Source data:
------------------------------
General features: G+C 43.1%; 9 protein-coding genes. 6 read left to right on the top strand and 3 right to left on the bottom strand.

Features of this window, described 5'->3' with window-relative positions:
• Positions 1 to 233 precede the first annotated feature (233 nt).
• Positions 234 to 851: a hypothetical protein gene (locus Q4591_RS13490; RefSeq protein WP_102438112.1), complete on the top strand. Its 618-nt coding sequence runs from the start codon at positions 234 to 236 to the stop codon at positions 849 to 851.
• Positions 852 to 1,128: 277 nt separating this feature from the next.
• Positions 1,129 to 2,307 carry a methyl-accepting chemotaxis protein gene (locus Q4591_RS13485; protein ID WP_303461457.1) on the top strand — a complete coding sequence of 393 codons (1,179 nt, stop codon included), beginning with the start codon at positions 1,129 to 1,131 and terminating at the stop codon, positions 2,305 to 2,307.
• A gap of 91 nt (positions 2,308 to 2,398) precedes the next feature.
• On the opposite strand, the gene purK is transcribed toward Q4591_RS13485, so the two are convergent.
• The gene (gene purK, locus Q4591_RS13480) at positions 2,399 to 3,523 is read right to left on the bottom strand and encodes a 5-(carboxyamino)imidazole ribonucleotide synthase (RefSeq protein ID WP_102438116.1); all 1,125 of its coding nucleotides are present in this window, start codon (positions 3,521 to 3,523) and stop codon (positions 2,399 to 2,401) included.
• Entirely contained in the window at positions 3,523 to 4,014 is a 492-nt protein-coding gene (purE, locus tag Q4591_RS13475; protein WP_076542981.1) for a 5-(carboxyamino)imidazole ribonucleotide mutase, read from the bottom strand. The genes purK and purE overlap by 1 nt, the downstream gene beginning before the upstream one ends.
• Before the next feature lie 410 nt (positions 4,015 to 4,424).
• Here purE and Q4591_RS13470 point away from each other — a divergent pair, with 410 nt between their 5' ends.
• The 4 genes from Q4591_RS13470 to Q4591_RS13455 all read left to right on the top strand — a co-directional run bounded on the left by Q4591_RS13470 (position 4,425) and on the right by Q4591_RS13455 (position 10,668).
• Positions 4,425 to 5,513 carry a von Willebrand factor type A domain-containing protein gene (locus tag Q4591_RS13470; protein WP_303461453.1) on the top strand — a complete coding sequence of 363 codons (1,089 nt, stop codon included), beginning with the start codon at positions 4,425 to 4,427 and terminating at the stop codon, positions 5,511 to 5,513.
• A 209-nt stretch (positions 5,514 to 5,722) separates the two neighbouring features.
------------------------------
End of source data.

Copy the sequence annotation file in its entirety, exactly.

General features: G+C 43.1%; 9 protein-coding genes. 6 read left to right on the top strand and 3 right to left on the bottom strand.

Features of this window, described 5'->3' with window-relative positions:
• Positions 1 to 233 precede the first annotated feature (233 nt).
• Positions 234 to 851: a hypothetical protein gene (locus Q4591_RS13490; RefSeq protein WP_102438112.1), complete on the top strand. Its 618-nt coding sequence runs from the start codon at positions 234 to 236 to the stop codon at positions 849 to 851.
• Positions 852 to 1,128: 277 nt separating this feature from the next.
• Positions 1,129 to 2,307 carry a methyl-accepting chemotaxis protein gene (locus Q4591_RS13485; protein ID WP_303461457.1) on the top strand — a complete coding sequence of 393 codons (1,179 nt, stop codon included), beginning with the start codon at positions 1,129 to 1,131 and terminating at the stop codon, positions 2,305 to 2,307.
• A gap of 91 nt (positions 2,308 to 2,398) precedes the next feature.
• On the opposite strand, the gene purK is transcribed toward Q4591_RS13485, so the two are convergent.
• The gene (gene purK, locus Q4591_RS13480) at positions 2,399 to 3,523 is read right to left on the bottom strand and encodes a 5-(carboxyamino)imidazole ribonucleotide synthase (RefSeq protein ID WP_102438116.1); all 1,125 of its coding nucleotides are present in this window, start codon (positions 3,521 to 3,523) and stop codon (positions 2,399 to 2,401) included.
• Entirely contained in the window at positions 3,523 to 4,014 is a 492-nt protein-coding gene (purE, locus tag Q4591_RS13475; protein WP_076542981.1) for a 5-(carboxyamino)imidazole ribonucleotide mutase, read from the bottom strand. The genes purK and purE overlap by 1 nt, the downstream gene beginning before the upstream one ends.
• Before the next feature lie 410 nt (positions 4,015 to 4,424).
• Here purE and Q4591_RS13470 point away from each other — a divergent pair, with 410 nt between their 5' ends.
• The 4 genes from Q4591_RS13470 to Q4591_RS13455 all read left to right on the top strand — a co-directional run bounded on the left by Q4591_RS13470 (position 4,425) and on the right by Q4591_RS13455 (position 10,668).
• Positions 4,425 to 5,513 carry a von Willebrand factor type A domain-containing protein gene (locus tag Q4591_RS13470; protein WP_303461453.1) on the top strand — a complete coding sequence of 363 codons (1,089 nt, stop codon included), beginning with the start codon at positions 4,425 to 4,427 and terminating at the stop codon, positions 5,511 to 5,513.
• A 209-nt stretch (positions 5,514 to 5,722) separates the two neighbouring features.